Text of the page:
Alien on Stage Art

Alien On Stage (2020) Review – Saskatoon Fantastic Film Festival

One of my favourites of all the films I saw at this year’s Saskatoon Fantastic Film Festival was Alien On Stage. The SFFF team really goes the extra mile in putting the effort into finding novel ideas as far as documentaries go. I went into it not really knowing what to expect, other than that it was one of two documentaries they were screening, the other being Woodlands Dark And Days Bewitched: A History of Folk Horror. It really is a one-of-a-kind documentary, though, and the story is so inspiring. Because everyone loves a good underdog.

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A bunch of bus drivers from a company based in Dorset, UK have decided to bite off more of a challenge with the amateur theatre group they pursue in their spare time. Forgoing productions of Snow White or Sleeping Beauty this time, the group decide to take a crack at the classic sci-fi film Alien. After the first go-around is admittedly a flop, the tenacious team chooses to try again and in a stroke of luck and great buzz, the group finds themselves preparing for the pinnacle of their careers-a sold-out performance on the West End of London.

I knew I had to see this movie because I adore the original Alien movie, directed by Ridley Scott and starring Sigourney Weaver. What surprised me about Alien on Stage was how faithful the actors were to the source material. Another thing that surprised me was how incredibly creative and ingenious they were with props, special effects, sets, and lighting. The scenes that had characters crawling through ceiling vents were especially clever.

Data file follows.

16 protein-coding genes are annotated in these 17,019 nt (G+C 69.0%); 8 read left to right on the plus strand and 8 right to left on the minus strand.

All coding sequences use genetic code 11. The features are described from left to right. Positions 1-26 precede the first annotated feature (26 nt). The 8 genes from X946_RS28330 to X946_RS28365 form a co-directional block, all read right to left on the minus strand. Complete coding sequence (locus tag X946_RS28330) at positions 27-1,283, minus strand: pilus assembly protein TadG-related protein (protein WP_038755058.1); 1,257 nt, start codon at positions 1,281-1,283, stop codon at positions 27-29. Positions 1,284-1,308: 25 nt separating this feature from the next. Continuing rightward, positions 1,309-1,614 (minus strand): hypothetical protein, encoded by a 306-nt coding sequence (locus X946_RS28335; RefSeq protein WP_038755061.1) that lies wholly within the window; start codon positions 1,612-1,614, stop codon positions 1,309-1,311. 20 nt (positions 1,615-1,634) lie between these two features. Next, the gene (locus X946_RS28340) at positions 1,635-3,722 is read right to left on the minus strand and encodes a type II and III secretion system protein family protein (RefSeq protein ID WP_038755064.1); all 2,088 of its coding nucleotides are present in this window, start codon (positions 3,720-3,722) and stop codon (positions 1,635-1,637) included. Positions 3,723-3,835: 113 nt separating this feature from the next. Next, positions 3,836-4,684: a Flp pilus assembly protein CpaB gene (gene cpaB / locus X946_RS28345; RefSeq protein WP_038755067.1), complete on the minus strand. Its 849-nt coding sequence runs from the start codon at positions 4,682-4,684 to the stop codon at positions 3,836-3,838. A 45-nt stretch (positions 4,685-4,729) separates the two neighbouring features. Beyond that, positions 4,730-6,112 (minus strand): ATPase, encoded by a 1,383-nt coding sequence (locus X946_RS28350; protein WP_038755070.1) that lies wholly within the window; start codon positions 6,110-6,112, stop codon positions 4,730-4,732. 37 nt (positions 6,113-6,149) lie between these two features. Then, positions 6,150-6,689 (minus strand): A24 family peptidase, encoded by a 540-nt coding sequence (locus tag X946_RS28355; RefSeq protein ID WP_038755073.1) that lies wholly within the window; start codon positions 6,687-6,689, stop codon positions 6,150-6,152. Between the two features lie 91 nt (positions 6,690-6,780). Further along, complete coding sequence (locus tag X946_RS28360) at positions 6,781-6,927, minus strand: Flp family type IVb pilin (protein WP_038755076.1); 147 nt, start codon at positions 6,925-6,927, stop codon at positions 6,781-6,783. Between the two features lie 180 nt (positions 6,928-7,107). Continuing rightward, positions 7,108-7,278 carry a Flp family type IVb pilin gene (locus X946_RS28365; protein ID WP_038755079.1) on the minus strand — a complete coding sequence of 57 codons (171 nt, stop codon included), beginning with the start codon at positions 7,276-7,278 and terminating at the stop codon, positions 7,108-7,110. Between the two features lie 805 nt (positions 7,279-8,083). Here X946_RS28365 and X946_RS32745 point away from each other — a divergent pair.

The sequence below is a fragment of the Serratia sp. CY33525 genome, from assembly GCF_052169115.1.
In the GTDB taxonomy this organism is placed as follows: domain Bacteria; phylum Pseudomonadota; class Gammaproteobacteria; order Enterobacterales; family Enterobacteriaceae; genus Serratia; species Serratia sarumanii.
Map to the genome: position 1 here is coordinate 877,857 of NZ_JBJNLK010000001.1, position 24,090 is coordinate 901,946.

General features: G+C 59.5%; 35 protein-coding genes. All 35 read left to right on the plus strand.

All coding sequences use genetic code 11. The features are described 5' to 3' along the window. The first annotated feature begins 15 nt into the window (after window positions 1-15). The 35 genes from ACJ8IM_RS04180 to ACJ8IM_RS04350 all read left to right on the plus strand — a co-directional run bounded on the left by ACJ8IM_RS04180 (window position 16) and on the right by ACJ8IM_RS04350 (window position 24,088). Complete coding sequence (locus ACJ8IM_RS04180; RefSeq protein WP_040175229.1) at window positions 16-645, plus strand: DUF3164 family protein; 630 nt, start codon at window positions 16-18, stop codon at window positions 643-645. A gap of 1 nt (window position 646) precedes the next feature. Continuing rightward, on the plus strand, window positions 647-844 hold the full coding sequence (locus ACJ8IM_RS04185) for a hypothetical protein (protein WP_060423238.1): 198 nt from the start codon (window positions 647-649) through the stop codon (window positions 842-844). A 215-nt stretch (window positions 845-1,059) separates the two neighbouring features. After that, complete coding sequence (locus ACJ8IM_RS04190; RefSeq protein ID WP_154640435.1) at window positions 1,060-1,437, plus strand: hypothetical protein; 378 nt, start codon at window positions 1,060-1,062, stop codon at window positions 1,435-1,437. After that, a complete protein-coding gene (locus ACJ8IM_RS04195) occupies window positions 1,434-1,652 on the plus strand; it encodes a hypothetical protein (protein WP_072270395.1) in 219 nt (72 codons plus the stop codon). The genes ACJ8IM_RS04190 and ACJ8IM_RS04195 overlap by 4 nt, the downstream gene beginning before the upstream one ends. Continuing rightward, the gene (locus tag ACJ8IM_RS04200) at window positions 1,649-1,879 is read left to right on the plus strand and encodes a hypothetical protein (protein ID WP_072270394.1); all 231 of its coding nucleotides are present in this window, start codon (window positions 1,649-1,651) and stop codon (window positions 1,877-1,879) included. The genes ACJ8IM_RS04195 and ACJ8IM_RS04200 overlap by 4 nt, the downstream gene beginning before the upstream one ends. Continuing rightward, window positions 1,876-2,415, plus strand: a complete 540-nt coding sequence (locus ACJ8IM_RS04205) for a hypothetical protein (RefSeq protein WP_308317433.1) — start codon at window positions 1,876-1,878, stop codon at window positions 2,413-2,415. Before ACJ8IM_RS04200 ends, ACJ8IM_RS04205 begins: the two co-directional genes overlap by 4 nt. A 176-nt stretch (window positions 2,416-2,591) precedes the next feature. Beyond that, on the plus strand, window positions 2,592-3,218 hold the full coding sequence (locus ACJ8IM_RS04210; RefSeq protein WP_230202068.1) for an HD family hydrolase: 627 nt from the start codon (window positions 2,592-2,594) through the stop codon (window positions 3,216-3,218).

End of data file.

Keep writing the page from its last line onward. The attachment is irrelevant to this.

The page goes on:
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For a portion of Alien on Stage, the pacing felt a little bit off. However, I felt the actors just being themselves more than made up for that, and the way they owned their characters was great. I especially enjoyed the actor who played Ash. Offstage, the actors feel like regular, ordinary people, bumbling through their lines struggling to get off-book by a certain deadline, talking about juggling commitments like working and acting and being in school. And being typical documentary-style talking heads, discussing their show’s prospects after their Alien show’s first flop and how to move forward over pints of beer at the pub.

Once they lock in their sold-out performance at West End, however, the pace of the movie develops quickly and you can almost feel the audience leaning in with anticipation. Then, once they’re in the West End theatre and the director is discussing which lights to use for the production with the stage manager, the whole show starts to feel very real. Truthfully, the actors are all so funny and likeable, you won’t be able to help but cheer for them as they race toward their goal of pulling it all off. Alien on Stage is a must-see for any Alien fan.

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